Thursday, June 05, 2008

Obama position on Cherokee issue builds ties with Native Americans

By Kevin Bogardus

Democratic presidential front-runner Sen. Barack Obama’s support for the Cherokee Nation in its controversial battle with the Congressional Black Caucus (CBC) is helping him win support from Native American leaders.

That support has translated into votes in Democratic primaries, and could also help the Illinoisan in a general-election fight with Sen. John McCain (R-Ariz.).

Obama has weighed in against legislation supported by other CBC members that would cut off federal funds to the Cherokee Nation. The CBC is upset with the Cherokee for excluding Freedmen — descendants of slaves once owned by tribal members — from tribal membership.

Obama has said that he disagrees with the decision, but opposes cutting off funds to the Cherokee, saying tribes have a right to be self-governing.

To most black lawmakers, the move by the Cherokee Nation smacked of racism and discrimination. But many Native Americans see tribal membership as an issue of sovereignty and resent any federal intrusion.

Chairman Joe Brings Plenty of the Cheyenne River Sioux tribe in South Dakota said if Obama had sided with the CBC on the issue, it would have weighed on Native American voters’ minds.

“It would have been costly,” Brings Plenty said. “If Congress is allowed to step and just rearrange the constitution, what is going to happen to our constitution? The seriousness of the issue is that comes down directly to interfering with the nations.”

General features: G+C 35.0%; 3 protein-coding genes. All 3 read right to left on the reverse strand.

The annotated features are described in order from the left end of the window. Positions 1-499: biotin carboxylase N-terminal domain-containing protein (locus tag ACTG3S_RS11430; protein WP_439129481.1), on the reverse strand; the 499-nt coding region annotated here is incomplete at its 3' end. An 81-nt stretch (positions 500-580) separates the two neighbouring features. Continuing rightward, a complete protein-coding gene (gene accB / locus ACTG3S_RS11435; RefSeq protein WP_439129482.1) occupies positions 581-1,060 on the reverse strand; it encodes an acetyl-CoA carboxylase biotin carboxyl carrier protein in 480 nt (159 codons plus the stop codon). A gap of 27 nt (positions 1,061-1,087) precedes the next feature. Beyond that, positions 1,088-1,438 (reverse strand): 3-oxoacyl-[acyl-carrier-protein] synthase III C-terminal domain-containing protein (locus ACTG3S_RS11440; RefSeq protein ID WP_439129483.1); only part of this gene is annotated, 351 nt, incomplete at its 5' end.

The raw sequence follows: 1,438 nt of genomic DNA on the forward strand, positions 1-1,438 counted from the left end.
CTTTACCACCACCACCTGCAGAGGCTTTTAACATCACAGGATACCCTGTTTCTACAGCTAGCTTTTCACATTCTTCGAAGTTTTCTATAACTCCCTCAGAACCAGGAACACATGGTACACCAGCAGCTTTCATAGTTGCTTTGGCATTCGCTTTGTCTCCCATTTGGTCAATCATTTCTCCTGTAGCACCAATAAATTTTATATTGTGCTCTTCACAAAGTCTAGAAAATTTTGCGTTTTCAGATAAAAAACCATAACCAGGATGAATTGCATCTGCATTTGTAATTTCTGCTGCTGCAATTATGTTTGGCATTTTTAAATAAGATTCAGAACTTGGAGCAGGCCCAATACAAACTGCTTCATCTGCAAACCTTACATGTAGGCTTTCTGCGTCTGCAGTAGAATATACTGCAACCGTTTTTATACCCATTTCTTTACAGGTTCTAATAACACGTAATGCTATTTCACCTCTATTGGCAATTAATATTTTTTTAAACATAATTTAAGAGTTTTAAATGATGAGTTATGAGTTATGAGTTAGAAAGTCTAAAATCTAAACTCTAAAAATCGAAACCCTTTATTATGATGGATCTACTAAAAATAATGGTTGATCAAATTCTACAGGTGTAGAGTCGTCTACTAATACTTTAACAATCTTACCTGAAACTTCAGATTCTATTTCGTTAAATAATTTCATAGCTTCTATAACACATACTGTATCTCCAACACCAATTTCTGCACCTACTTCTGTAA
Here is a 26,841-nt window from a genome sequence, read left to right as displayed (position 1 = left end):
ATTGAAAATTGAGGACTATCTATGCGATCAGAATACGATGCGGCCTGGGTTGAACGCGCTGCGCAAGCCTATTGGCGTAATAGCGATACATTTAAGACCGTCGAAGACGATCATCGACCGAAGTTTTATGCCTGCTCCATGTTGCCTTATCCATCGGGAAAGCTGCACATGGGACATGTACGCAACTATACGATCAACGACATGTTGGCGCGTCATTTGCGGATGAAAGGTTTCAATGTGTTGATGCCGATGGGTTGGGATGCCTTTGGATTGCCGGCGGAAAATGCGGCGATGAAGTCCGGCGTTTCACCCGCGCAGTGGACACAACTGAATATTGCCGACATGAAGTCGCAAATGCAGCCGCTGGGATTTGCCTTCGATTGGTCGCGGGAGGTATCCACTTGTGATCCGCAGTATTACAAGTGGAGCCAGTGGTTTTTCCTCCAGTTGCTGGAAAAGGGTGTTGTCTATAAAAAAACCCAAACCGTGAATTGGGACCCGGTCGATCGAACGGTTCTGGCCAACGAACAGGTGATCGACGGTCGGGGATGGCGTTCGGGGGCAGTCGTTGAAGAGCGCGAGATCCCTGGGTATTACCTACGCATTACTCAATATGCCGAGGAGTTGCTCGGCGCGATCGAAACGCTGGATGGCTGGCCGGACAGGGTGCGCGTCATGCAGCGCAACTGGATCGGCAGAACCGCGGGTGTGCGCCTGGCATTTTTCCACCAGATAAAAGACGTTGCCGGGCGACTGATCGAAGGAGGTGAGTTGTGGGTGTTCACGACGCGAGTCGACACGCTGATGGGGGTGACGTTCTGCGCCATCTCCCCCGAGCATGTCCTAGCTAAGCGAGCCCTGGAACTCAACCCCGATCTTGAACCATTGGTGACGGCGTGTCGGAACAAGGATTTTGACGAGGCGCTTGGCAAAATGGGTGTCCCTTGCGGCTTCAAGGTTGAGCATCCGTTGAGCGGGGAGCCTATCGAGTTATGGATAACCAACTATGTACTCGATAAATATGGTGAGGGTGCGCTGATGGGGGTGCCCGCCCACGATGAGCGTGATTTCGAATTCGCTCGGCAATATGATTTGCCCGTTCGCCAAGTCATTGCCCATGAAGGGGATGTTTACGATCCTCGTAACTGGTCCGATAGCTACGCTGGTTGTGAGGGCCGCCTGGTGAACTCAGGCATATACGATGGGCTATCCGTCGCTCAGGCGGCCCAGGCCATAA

Obama easily won the two South Dakota counties where Brings Plenty’s reservation is located on Tuesday, although it wasn’t enough for him to win the entire state. He also benefited from strong wins in Indian counties in Montana, where he did defeat Sen. Hillary Rodham Clinton (D-N.Y.).

According to Obama’s advisers and supporters, a number of states might go Democratic in this year’s general election because of Native American votes. They cite Montana, a state where more than 6 percent of the population is Native American. It has voted Republican in the last several presidential campaigns, but Obama trails McCain by an average of only seven points, according to polls monitored by RealClearPolitics.

Another example cited by Obama’s supporters is North Carolina. While its population is only a little more than 1 percent American Indian, it is seen as a swing state where Obama might be able to edge out a narrow victory.

If Obama had sided with the CBC, Brings Plenty, who has no position on the substance of the Freedmen dispute, said he would not have retracted his endorsement but would have requested a meeting with the senator to offer his perspective on the issue.

Brings Plenty isn’t alone in praising Obama’s position on the Cherokee issue. Indian Country Today, a Native American news service, praised him for meeting “Indian issues head-on, even where they could put him at odds with other voters.”

“It was smart of Obama to put out a position. I’m glad he’s on the record. This is something tribes definitely want to hear,” said Lillian Sparks, a member of the Rosebud Sioux and executive director of the National Indian Education Association.

The CBC reaction has been less positive.

In an op-ed in The Hill, Rep. Diane Watson (D-Calif.), who endorsed Clinton for president, said the Democratic front-runner’s statement on the Freedmen shows he is without “a clear understanding of the issue.”

“What Sen. Obama fails to understand is that the Freedmen issue is about treaty rights, not tribal sovereignty,” wrote Watson.

Obama has taken other positions to win over Native American voters. He backs more education and healthcare funding for tribes, and has promised as president to hold an annual meeting with tribal leaders and to hire a senior White House aide to handle Native American issues.